Their filmmaking successes and shortcomings, both Penney and Servidio agree, live and die by sheer persistence of will.
Servidio swears by the Napoleon Hill books Think and Grow Rich and Outwitting the Devil, works that stand in stark contrast to his pre-incarceration Vegas lifestyle, which he describes as: “Nights out ’til 5 or 6 a.m., loud music and the smell of weed.” Hill’s self-help manifestos, Servidio says, boil down to “never give up, basically. Your failure is adversity. Learn from your mistakes. My case is a complicated case, but if I was just gonna sit here and quit, then I would’ve never had a movie.”
For Penney, the refusal to relent, or to resign himself to some doomed derelict’s fate, is “not a question of how to find artistic inspiration. It’s more like an instinctual survivalist choice, between emotionally dying inside, or choosing to keep hope alive,” he says. “Quite regularly I get struck with the inspiration of some wild, new, never-before-done act of criminality, but now, instead of conspiring with other guys in here on how to commit this perfect crime, I have decided it is better to adapt the idea into a movie.” Writing these ideas down, Penney says, “serves a dual purpose for me. First, it’s pure gold in my library of subject matter, and second, it’s therapeutic. I consider my moviemaking ambitions to be my pathway to becoming a productive member of society again.”
Looking toward the future, for Penney, is a way of revisiting and revising an unfinished past. For motivation, he clutches tight to the memory of his last production before turning to crime: a four and a half-minute stop-motion animation music video that took him over seven months to produce, about a dinosaur’s visit to the “Dino Dentist.” Making it, he says, “required me to turn the entire front room of my one-bedroom apartment into a miniature robot city set for filming. To say the least, I alienated many friends. But such is the sacrifice of a filmmaker.”
He took part in “Playwright’s Project: Out of the Yard,” a workshop for inmates to write plays that were later performed by professional actors who visited East Mesa. “A friend and I wrote a play about two competing street cart food vendors with a politically charged message about immigration.”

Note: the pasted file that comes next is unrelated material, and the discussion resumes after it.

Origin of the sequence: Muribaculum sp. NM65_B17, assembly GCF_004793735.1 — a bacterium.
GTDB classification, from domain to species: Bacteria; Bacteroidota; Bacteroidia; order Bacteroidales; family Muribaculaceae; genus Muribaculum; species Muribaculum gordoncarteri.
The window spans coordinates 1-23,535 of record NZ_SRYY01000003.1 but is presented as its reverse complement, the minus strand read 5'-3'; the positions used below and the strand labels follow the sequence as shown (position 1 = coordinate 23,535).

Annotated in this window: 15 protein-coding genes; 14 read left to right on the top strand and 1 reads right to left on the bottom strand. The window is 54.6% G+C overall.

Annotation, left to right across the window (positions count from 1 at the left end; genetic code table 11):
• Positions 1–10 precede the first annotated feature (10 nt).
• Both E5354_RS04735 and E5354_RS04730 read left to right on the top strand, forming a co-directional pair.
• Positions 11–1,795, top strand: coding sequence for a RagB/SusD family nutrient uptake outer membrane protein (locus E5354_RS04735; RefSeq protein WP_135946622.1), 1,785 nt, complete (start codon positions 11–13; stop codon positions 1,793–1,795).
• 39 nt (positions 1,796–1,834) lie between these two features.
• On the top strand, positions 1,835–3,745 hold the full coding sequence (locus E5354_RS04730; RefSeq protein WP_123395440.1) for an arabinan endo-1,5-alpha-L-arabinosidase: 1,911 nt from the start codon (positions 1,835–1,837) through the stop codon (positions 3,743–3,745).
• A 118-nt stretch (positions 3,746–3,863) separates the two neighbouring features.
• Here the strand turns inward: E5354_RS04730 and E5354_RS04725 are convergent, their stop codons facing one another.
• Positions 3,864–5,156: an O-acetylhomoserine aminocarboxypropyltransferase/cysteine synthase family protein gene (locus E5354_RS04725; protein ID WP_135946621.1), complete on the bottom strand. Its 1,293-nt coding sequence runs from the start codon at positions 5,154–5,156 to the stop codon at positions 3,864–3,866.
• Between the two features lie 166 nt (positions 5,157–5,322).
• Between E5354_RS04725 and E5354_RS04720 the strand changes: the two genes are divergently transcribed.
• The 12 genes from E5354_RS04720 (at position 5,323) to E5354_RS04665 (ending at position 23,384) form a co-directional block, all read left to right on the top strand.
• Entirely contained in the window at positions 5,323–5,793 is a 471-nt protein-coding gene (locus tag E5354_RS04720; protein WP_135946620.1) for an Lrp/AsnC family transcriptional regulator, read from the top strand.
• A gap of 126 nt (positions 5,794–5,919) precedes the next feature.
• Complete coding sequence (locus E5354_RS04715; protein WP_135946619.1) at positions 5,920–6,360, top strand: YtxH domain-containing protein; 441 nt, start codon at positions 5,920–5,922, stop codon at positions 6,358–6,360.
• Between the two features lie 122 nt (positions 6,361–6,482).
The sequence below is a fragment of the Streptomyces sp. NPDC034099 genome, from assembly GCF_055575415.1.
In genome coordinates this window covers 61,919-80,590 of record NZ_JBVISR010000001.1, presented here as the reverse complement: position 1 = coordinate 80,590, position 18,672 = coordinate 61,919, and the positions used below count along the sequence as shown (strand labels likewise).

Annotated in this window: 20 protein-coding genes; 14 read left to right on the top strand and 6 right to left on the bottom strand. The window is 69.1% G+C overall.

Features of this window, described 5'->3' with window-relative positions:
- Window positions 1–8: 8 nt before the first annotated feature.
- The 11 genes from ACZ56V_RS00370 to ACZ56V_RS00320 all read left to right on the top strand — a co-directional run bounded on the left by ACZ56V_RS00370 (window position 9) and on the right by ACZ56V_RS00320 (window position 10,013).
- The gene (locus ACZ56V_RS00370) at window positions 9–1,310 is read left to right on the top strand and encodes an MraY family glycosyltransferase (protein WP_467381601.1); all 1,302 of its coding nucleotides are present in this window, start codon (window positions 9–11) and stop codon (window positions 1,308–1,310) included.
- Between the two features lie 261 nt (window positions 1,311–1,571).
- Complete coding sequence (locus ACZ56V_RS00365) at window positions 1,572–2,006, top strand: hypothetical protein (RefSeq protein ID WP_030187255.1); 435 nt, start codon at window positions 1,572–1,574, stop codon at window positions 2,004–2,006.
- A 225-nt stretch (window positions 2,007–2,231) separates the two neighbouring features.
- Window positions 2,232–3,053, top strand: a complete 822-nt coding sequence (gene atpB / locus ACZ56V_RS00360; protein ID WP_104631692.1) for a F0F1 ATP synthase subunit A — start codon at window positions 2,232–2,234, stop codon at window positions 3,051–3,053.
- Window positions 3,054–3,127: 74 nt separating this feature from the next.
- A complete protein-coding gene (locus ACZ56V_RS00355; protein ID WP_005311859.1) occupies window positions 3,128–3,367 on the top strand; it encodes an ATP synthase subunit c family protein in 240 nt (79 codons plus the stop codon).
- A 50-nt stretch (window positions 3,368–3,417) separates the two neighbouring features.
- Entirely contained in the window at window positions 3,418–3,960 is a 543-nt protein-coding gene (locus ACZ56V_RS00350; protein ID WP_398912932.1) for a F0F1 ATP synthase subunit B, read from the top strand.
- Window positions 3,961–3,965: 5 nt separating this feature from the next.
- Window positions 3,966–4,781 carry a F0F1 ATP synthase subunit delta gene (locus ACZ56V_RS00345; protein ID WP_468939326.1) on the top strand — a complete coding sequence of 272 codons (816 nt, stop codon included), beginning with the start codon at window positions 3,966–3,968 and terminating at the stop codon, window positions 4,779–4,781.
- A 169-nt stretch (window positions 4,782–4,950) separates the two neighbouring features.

Penney was released from East Mesa July 22, 2017. Having recently completed a one-year intensive boot camp program that shaved a year off of his sentence, Servidio will be released from Florence September 7, 2017, and will do six months of house arrest before finally tasting total freedom. Horsford will be released from Sing Sing in 2018.
They expect, of course, to have to make a number of adjustments as they become re-integrated into civilian life. Penney is prepared, “at the very least, to finish college, and to not break the law anymore. Committing to those two things will take me farther than I ever could have made it counterfeiting.” He vows that after he publishes Bad Economy, the autobiographical novel he’s been writing in prison, the entertainment world will know his name. Horsford plans on signing to the independent film company G7 Films to make three or four resume-building features, and will apply to attend Manhattan’s Digital Film Academy. On the West Coast, Servidio’s supporters have a “Welcome Home” party planned with G-Eazy and other colleagues, friends and family in his hometown of Napa Valley. On the heels of its several award-winning film festival showings and successful limited theatrical runs, he has secured “Tunnel Vision” representation from UTA’s Oren Rosenbaum, and is in talks to produce a screenplay he co-wrote with Silk for a new in-development feature, Out On Bail.
Servidio, Penney, Horsford and many more like them will head back onto the streets as a graduate of their facilities’ rigorous, albeit informal, training grounds. For now, all three men have finally begun to see themselves as moviemakers. A room full of Oscar-winning screenwriters would be hard-pressed to find a better story arc. MM
This article appears in MovieMaker‘s Summer 2017 issue. Top image: (L-R) Cast member Nilla Da Huzpla, Antonio Servidio, cast member DJ Paul of rap group Three 6 Mafia and co-producer Daniel Hubbard on the set of “Tunnel Vision.” Courtesy of Tunnel Vision Movie